When it comes to making predictions, we all find evidence to support what we already believe. Ultimately, it’s not the facts that require examination when we make predictions of the future, it’s our beliefs. Anytime we string together seemingly related facts in order to predict an outcome, it is our responsibility to closely examine the facts we’ve selected to string together. Whether it’s global warming or the creation of a mouse, we can find evidence to support our assertions.

    Of course, lining out all of this academic quibbling begs the question, “What do you believe, Ken?” I’ve strung together some seemingly related facts and come to these conclusions:
    1) Earth’s ambient temperature is climbing
    2) It is highly likely that humans are major contributors
    3) If allowed to continue, it’s highly likely the earth will become uninhabitable to humans
    4) Humans will perish
    5) The earth will heal
    6) Santorum is a… (never mind)

    The fulcrum rests beneath “if allowed to continue”. Your passion, Paul, for this topic brings it to us, in one form or another, daily. As a result, I find myself noticing small ways that I can use my resources more responsibly. For encouragement, I look to smokers. Since the first surgeon general’s report on smoking and health (1964), there has been a major decline in smoking prevalence. Oh, people still smoke… just fewer of them do. At one time, our national economy was based largely on the export of tobacco. I’ve lived long enough to see significant change. It’s encouraging. Thank you for continually nudging us.

    — Ken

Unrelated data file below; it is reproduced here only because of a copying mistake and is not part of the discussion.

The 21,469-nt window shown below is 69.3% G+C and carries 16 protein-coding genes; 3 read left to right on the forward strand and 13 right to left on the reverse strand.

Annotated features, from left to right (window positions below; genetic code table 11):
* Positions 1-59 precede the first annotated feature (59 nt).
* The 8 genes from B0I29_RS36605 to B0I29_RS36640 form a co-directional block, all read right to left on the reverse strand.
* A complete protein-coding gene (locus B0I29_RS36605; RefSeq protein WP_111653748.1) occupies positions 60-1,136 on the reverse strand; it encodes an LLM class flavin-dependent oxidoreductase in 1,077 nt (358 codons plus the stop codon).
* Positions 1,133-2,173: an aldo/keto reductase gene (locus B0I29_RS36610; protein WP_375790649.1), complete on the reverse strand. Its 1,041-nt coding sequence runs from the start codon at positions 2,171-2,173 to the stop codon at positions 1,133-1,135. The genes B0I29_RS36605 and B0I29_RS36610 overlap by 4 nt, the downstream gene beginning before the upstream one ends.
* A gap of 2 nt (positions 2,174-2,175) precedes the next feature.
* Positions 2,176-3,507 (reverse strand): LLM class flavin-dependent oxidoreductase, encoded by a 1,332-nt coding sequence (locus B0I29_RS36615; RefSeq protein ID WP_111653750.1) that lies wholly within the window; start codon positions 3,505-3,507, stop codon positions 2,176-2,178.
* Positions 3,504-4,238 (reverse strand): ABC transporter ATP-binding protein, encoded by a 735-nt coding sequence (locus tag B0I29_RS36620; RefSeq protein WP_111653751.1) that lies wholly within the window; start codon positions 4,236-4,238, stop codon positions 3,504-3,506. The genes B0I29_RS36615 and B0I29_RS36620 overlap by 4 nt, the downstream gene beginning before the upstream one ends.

1. Oh Ken, what a fabulously erudite comment from you! Really deserves its own Post but I hope many of hundreds of readers so far today (3.35pm) have taken in your wise reflections. And, of course, you are so correct in reminding us all that reinforcement of our own biases is part of being human. Which doesn’t amend the conclusions you list in any way at all! Thank you so much for taking the time to add to the debate, Paul


    2. Hi Ken. Have you seen Barry Bickmore’s 45-minute video on ‘How to avoid the truth about climate change’?

      I have re-posted it on my blog – and have since referred to it frequently – here:

      If not, you should watch it; you will love it: It contains an excellent section on why climate change “sceptics” are not like Galileo.


  4. I think I’ve found your answer…. we’re not insane afterall, just incredibly lucky.

    Last night I watched a documentary about super volcanoes.

    I learned that a vast pocket of magma is poised to erupt in Yellowstone Park (now at its 600,000 year cyclical eruption) which will dump enough volcanic ash into the atmosphere to lower the earth’s average temperature by that very same 5 degrees those silly scientists are worried about global warming.